There is a single question that resonates through the crowd at British Car Day, the country's largest gathering of automobiles manufactured in the United Kingdom, held each June in Bowie, Md. The owners of the 600 cars on display, which range from Austin-Healeys to Rolls Royces, know the question. The 4,000 spectators, peering into engine compartments, gazing at hand-rubbed paint jobs, remarking at burled walnut dashboards, know the question. And a few vendors are making money selling bumper stickers and T-shirts emblazoned with the clarion call of the British car owner: "Why do the English drink warm beer?

Because Lucas builds the refrigerators."

To understand the bittersweet humor in this, it's necessary to recount the history of the British sports car in this country and understand the masochistic life of the British car owner.

When U.S. soldiers returned from England after World War II, they brought with them more than GI wives. They also brought back memories of an English sports car known as the MGTC. The car was good looking -- if a bit anachronistic, with running boards and fender-mounted headlights -- and nimble fun to drive.

Other makes soon followed -- including Triumphs and Austin-Healeys -- and before too long American drivers were being weaned on British cars. In the 1950s and '60s many a high-school kid pined for an English roadster and many a college man realized that a pair of leather driving gloves, a driving cap worn at a jaunty angle and a shiny MGA or TR3 worked wonders with coeds. Nearly half of the British sports cars made were destined for American shores.

While most of the cars that spearheaded this British invasion no longer are available, victims of federally mandated emissions and safety laws, a dedicated group of enthusiasts are keeping their cars on the road with a fervor that borders on the religious.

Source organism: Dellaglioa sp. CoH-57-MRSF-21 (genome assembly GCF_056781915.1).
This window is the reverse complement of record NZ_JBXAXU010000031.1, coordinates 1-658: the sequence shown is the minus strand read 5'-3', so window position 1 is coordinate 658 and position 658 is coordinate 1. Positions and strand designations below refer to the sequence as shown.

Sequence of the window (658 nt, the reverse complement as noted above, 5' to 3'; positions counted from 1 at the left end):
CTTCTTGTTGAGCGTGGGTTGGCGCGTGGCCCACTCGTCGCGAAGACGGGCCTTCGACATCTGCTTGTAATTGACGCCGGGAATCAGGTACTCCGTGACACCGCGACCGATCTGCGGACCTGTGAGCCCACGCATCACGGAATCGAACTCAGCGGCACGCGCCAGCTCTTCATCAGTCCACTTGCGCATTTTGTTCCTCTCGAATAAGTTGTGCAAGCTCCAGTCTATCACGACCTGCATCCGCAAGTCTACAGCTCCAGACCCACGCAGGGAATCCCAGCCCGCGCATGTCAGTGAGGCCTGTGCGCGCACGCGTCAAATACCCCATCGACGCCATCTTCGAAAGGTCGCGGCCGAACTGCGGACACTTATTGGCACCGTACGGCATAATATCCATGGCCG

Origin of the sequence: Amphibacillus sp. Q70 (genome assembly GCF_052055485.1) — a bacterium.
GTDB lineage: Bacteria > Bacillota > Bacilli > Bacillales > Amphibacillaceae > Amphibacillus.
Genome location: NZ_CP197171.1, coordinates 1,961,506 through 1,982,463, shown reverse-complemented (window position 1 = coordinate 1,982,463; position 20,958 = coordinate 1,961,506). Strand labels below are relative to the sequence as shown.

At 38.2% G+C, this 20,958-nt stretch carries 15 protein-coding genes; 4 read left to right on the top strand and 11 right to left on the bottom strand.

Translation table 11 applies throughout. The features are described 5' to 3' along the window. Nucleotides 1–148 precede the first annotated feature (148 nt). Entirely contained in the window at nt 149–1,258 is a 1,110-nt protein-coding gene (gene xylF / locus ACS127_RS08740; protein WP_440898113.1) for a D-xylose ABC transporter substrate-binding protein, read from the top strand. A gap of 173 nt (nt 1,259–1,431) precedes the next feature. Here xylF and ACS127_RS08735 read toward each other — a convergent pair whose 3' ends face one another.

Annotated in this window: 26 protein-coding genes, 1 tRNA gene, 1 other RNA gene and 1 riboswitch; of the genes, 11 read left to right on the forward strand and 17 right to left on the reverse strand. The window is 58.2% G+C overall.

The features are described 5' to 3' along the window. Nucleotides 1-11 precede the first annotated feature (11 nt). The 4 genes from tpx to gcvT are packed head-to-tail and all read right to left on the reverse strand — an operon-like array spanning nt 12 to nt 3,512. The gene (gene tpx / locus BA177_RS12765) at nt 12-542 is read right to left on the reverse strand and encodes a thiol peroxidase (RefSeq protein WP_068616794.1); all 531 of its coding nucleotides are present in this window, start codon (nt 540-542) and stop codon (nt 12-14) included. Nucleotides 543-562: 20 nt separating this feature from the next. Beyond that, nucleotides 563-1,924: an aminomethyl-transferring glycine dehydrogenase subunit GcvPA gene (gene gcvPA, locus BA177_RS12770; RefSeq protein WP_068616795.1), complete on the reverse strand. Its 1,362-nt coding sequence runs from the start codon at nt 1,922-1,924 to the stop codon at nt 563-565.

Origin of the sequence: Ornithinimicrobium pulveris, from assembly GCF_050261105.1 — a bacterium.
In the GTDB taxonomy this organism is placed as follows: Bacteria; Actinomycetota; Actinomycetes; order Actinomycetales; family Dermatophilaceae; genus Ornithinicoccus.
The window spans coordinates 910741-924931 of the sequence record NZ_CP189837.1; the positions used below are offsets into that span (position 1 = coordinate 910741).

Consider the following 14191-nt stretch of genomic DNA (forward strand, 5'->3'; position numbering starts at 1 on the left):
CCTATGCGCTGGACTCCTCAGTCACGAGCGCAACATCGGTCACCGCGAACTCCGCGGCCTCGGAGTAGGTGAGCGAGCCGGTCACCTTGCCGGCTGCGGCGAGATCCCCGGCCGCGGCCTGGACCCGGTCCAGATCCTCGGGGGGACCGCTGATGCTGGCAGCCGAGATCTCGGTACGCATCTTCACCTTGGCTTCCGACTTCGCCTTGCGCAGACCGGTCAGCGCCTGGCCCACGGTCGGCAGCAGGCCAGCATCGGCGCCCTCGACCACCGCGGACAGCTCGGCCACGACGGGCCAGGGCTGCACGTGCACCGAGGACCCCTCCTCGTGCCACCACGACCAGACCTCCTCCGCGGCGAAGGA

"The Americans never really made a true, great sports car," claims Beltsville resident Wally Swift, a retired Chrysler executive who owns an all-original 1967 Sunbeam Tiger. "The British featured more sports cars. The cars were different and they were affordable."

Affordable and different, indeed. In 1967 you could buy an MG Midget for $2,200. If you had $2,900 in 1973, you could drive away with a Triumph TR6. Most of the cars were convertibles; this despite the fact that England isn't exactly known for its top-down weather. Roll-up windows and outside door handles were luxuries that many of the early models did without. And though the cars were simply made, ("You can look at the engine and see things you recognize," says one owner) they were not known for their reliability. Owning a British sports car from this period, many people have discovered, presents a maddening dichotomy: With their flowing, timeless lines they represent the peak of man's automotive creativity. On the other hand, their leaky fuel pumps and haunted electrical systems represent the reality of his fallibility.

For British car owners, every fond memory of zipping down a country lane with careless abandon is balanced with a memory of pounding on a recalcitrant fuel pump with a ball peen hammer. Peter Egan, senior editor of Road & Track magazine, is no stranger to the finicky English car. "My first car was a Triumph TR3," he recalls during a phone conversation from his Newport Beach, Calif., office. "The Easter vacation after I bought it I decided to drive to Northern Wisconsin to meet my future wife's family. The car broke down three times. I had to replace the radiator hose twice and the third time I had to patch it up with tape. The patch finally gave way three miles from her house. A man stopped to help me as I was fetching water from a nearby ditch with an old beer can. It was her father. He's never trusted me since."

Egan, an ex-British car mechanic, echoes a lot of owners when he says, "The cars are nice to drive when they're working right. If you expect a perfect car that doesn't need service, they're not for you. If you just want transportation, stay away."

It's possible to tar nearly all British sports cars with this broad brush for a few reasons. Many of the cars share common parts and, thus, common ailments. Ruth and Len Renkenberger of Derwood, Md. -- two of the people who plan British Car Day -- own five British cars. "My 1972 Rolls Royce uses the same brake calipers as a Triumph TR6," she says. "The Rolls cost $85,000 when new; the Triumph, $2,800."

Most of the sports cars shared the same type of SU carburetors, too, an odd collection of springs and tubes and aluminum chambers that look, in Peter Egan's words, "like a piece of 19th-century lab equipment."

And then, there's the infamous Lucas electrical system, butt of countless jokes and the real glue that bonds British car owners. Put two owners together and the conversation will eventually turn to the mythic Lucas, a system so possessed that the savvy MG or Triumph owner fully expects to have some electrical breakdown at some point in the life of his car and nevertheless exudes a strange British brand of cheery fatalism that recalls Londoners during the blitz.